Learning HTML so I Can Talk to Computers

If you’re looking at this picture on the left thinking, “hey that looks like that website the Devs are always on at work”, chances are you’re in the same boat as me when it comes to coding.

During my time at the Innovation Centre in Ottawa, I saw a lot of developers throughout the building whose dual-monitor screens were covered with colorful symbols mixed in with the odd word or two and wondered how it all translated into a working app or website.

As one of the more technical aspects of digital marketing and the one that I have the least experience with, I’ve decided to begin my journey toward being a digital marketer by learning the basics of coding, starting with HTML.

What is HTML?

HTML stands for Hypertext Markup Language. Its a computer language used to create websites.

The code is based off of HTML tags which act as hidden keywords in the back-end of a website which tell the computer how to display content. These tags are what you see inside the angled brackets “<>” of the code.

By using HTML, you can format the title, text, images, position and basically any other content of your website in exactly the way you want. You can also use HTML to add in applications like Google Analytics to track your website’s performance, and “describe” your website to search engine “crawlers” (which I get into in my post about SEO).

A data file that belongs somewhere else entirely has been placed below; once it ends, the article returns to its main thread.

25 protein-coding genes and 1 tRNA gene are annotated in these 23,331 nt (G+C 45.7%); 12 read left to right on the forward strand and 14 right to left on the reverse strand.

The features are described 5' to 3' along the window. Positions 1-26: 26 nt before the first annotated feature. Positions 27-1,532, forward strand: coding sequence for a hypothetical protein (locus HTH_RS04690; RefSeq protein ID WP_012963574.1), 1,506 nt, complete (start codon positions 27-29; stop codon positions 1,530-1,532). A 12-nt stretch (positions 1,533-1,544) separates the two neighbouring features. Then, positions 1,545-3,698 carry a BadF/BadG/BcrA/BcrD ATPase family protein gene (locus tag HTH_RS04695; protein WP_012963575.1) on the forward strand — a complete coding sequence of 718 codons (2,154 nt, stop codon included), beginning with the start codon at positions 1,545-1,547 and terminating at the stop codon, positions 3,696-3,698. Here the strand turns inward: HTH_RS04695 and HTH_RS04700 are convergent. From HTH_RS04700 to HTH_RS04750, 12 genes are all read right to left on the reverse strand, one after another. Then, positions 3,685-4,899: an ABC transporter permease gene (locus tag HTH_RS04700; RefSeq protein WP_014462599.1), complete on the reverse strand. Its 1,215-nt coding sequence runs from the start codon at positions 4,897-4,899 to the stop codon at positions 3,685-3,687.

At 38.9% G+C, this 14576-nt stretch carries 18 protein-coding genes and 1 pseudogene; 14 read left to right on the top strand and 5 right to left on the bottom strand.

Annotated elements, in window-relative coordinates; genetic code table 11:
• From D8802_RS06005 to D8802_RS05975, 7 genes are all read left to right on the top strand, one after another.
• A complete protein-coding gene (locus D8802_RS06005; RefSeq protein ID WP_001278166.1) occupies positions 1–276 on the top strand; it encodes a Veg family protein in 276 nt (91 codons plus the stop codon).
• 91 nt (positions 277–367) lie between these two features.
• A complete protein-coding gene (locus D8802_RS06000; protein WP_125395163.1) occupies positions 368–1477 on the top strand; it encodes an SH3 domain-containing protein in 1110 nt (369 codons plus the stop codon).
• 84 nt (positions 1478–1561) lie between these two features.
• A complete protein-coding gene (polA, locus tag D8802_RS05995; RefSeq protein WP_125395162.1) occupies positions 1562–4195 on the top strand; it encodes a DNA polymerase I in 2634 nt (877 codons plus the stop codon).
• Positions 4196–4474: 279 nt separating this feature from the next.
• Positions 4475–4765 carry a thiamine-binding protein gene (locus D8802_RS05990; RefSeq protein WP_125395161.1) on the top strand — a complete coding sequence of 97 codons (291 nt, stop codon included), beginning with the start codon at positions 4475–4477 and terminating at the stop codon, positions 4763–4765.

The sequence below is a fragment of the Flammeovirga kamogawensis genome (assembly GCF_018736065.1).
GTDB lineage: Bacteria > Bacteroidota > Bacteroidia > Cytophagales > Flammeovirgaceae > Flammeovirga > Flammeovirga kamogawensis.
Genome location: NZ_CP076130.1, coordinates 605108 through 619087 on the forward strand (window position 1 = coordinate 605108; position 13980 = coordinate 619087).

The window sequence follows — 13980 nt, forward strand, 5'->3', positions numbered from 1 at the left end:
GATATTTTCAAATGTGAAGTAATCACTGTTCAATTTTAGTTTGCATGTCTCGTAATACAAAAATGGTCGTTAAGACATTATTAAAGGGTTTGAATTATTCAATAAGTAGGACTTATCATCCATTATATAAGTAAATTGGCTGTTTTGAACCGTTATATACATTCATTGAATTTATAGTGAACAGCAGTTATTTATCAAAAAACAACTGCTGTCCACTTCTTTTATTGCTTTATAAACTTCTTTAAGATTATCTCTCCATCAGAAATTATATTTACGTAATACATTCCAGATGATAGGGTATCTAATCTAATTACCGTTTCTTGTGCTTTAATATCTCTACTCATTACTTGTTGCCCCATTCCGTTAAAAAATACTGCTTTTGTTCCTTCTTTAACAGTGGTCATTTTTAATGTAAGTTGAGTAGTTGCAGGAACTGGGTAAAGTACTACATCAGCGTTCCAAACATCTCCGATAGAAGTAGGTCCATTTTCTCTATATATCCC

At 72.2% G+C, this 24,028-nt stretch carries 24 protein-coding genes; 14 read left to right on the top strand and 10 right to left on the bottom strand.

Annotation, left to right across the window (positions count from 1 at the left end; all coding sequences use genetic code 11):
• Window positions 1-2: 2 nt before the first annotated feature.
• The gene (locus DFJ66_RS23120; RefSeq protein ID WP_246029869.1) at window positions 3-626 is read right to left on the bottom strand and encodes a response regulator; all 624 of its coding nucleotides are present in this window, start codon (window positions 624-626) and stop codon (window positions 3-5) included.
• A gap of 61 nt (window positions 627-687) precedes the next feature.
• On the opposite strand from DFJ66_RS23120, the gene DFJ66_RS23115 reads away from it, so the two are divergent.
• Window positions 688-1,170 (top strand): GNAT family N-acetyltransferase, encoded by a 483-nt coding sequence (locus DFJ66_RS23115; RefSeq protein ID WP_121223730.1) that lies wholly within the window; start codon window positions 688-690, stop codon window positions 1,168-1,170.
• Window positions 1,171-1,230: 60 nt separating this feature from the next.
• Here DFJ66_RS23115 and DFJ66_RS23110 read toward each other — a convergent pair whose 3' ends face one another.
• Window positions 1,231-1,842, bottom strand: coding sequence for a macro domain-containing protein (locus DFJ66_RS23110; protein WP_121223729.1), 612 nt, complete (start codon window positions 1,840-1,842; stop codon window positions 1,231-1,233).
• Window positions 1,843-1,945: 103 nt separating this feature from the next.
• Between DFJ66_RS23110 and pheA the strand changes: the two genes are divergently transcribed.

Don’t get me wrong, although HMTL is considered one of the most basic computer languages, it would still require a lot of time and effort to build a website from scratch. A basic understanding of HTML is useful for editing web content, emails, and forming a base for learning more complicated coding languages. After all, computers are apparently multilingual.

What am I doing to learn?

I’m not looking to become an expert in HTML, and I don’t need to be, since I doubt I’ll ever make a website from scratch. With web-development tools like Pagecloud, Wordpress, etc. available, simply being able to understand and make edits to code (which often involves simple cutting and pasting) is good enough for me. I said I want to learn to “talk to computers”, but really I just want to be able to listen in on the conversation.

In order to learn HTML, I’ve begun by using CodeAcademy, which offers courses in various computer languages, and so far has been very useful in learning the basics of HTML. From an intro of what the language is used for, how to use different tags and how they look on both the back and front ends of a website, I have a fairly good grasp of the basics of HTML, but still have much to learn before I can consider myself competent in the language.

If you want to follow along on my journey or find out more about me, check out my website!